- Finally, once our setup is completed we call pytest to execute our test case in the environment we newly created.
Putting it all together, the .yaml file should look like this. Our main focus will be on the last three lines where we are executing our test cases in the GitHub environment.
# This workflow will install Python dependencies, run tests and lint with a single version of Python # For more information see: https://help.github.com/actions/language-and-framework-guides/using-python-with-github-actions name: Automated Testing With Pytest on: push: branches: [ main ] jobs: build: runs-on: ubuntu-latest steps: - uses: actions/[email protected] - name: Set up Python 3.9 uses: actions/[email protected] with: python-version: 3.9 - name: Install dependencies run: | python -m pip install --upgrade pip pip install flake8 pytest if [ -f requirements.txt ]; then pip install -r requirements.txt; fi - name: Lint with flake8 run: | # stop the build if there are Python syntax errors or undefined names flake8 . --count --select=E9,F63,F7,F82 --show-source --statistics # exit-zero treats all errors as warnings. The GitHub editor is 127 chars wide flake8 . --count --exit-zero --max-complexity=10 --max-line-length=127 --statistics - name: Test with pytest run: | pytest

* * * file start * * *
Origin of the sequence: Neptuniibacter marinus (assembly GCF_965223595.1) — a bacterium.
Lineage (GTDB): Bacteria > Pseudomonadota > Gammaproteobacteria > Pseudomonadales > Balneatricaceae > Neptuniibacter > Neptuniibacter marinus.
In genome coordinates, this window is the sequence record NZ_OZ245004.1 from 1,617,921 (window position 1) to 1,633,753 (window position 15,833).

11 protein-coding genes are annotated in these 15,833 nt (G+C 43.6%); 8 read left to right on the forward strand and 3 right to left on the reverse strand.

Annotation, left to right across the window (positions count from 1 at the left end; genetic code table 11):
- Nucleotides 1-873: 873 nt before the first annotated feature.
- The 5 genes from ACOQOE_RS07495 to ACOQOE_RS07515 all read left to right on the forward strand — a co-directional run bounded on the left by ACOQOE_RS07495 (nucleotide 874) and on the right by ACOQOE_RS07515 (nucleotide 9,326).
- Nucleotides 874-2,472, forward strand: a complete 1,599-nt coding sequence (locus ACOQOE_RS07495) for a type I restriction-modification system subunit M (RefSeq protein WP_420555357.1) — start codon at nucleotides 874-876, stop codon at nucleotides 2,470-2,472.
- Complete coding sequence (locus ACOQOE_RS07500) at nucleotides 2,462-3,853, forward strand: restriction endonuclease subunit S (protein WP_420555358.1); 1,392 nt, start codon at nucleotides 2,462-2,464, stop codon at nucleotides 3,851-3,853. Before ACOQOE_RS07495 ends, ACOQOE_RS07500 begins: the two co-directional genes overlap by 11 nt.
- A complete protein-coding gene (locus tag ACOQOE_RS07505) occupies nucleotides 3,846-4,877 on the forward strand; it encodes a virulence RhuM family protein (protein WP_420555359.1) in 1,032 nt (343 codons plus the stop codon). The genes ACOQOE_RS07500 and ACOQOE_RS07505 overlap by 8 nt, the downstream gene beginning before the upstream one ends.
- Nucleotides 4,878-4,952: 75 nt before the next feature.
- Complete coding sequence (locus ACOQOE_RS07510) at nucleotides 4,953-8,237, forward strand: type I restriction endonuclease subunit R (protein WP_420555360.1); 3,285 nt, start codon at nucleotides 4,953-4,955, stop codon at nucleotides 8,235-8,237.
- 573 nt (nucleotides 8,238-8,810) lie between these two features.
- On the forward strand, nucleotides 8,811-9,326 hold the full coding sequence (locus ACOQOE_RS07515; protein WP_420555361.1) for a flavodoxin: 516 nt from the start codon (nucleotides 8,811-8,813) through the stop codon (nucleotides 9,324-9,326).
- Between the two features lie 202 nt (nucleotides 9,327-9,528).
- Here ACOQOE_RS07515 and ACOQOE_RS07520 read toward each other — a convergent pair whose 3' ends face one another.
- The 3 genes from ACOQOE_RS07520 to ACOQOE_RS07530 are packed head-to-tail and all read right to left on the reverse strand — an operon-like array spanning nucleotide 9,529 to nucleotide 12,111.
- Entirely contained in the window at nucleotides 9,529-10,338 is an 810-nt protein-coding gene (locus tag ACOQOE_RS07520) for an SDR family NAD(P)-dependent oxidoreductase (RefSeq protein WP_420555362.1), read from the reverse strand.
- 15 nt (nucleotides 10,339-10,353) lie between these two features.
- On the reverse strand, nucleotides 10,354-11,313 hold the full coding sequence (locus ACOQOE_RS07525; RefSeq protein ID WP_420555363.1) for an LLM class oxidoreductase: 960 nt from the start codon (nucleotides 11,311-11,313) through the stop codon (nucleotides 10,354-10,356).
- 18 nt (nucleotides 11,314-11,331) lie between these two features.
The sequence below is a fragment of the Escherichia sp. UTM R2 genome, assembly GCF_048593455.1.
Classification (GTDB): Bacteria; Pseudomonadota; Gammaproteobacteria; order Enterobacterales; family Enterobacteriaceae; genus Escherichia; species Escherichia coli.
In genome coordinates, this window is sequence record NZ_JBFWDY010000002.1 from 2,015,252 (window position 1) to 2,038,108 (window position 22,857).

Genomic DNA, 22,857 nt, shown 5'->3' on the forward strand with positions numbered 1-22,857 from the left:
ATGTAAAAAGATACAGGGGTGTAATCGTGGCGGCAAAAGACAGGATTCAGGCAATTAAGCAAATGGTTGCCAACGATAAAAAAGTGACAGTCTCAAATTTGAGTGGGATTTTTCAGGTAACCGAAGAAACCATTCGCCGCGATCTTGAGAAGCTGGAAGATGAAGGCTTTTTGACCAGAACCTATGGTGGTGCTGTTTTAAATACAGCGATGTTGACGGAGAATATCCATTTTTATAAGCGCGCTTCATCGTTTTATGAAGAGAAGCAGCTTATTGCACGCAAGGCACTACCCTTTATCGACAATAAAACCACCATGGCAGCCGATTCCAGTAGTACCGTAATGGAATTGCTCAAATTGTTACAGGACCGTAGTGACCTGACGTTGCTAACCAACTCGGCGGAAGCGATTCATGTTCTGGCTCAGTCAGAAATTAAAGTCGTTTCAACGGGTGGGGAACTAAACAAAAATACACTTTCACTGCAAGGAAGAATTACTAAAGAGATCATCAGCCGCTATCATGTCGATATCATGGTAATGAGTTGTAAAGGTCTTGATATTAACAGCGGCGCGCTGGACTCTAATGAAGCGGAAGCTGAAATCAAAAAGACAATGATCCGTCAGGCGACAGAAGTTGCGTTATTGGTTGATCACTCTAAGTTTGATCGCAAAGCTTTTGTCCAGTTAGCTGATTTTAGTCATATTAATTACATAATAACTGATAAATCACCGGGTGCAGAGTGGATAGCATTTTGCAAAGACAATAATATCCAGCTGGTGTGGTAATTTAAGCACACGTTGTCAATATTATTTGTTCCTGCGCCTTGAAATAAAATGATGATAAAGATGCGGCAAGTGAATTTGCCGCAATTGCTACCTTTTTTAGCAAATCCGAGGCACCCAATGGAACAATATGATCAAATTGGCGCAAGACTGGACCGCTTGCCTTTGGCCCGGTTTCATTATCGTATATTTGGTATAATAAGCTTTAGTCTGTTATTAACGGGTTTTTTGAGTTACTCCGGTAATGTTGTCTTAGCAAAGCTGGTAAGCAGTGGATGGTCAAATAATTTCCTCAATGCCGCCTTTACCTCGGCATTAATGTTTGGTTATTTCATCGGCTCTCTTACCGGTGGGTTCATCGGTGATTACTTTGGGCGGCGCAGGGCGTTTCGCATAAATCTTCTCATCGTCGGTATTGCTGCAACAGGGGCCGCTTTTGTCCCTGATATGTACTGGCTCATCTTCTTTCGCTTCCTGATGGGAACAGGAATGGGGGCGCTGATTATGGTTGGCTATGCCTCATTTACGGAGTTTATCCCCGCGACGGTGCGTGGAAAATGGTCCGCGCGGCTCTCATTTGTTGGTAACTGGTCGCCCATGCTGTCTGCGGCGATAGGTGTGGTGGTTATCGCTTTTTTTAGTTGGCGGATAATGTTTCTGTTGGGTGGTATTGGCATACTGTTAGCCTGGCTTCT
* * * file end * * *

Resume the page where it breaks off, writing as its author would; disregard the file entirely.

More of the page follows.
Once, the above setup is completed any new changes/pushes to your repository will trigger the workflow which in turn will create a new GitHub Ubuntu environment, install all dependencies and execute our test cases.
As you can see on the console all the steps defined in the yaml file were set up and our six test cases were successfully executed with a 100% pass rate.
The objective of the blog was to showcase features of Pytest / GitHub actions / vscode and how easy it is to automate many of the routine data-related activities that are carried out day in day out. One can also use a more sophisticated cloud platform with advanced features which let you achieve similar results with automation but, if you have a smaller team, a limited budget, and a shortage of test automation skills then Pytest / GitHub is more than handy to accomplish your project objectives.
Some scenarios where I have applied this approach:
1. I used to receive periodic data from multiple external systems and teams. Such automated workflows helped me ensure that the data received meets the agreed format & data quality.
2. The framework can be used to test model results, if the model has performed better than the last iteration then the model gets pushed to a staging environment. If no, then the existing model continues to be in the staging environment, and I can get back to experiment on the model with parameter tuning and new features, etc.
Happy learnings !!!!
You can connect with me – Linkedin
You can find the code for reference – Github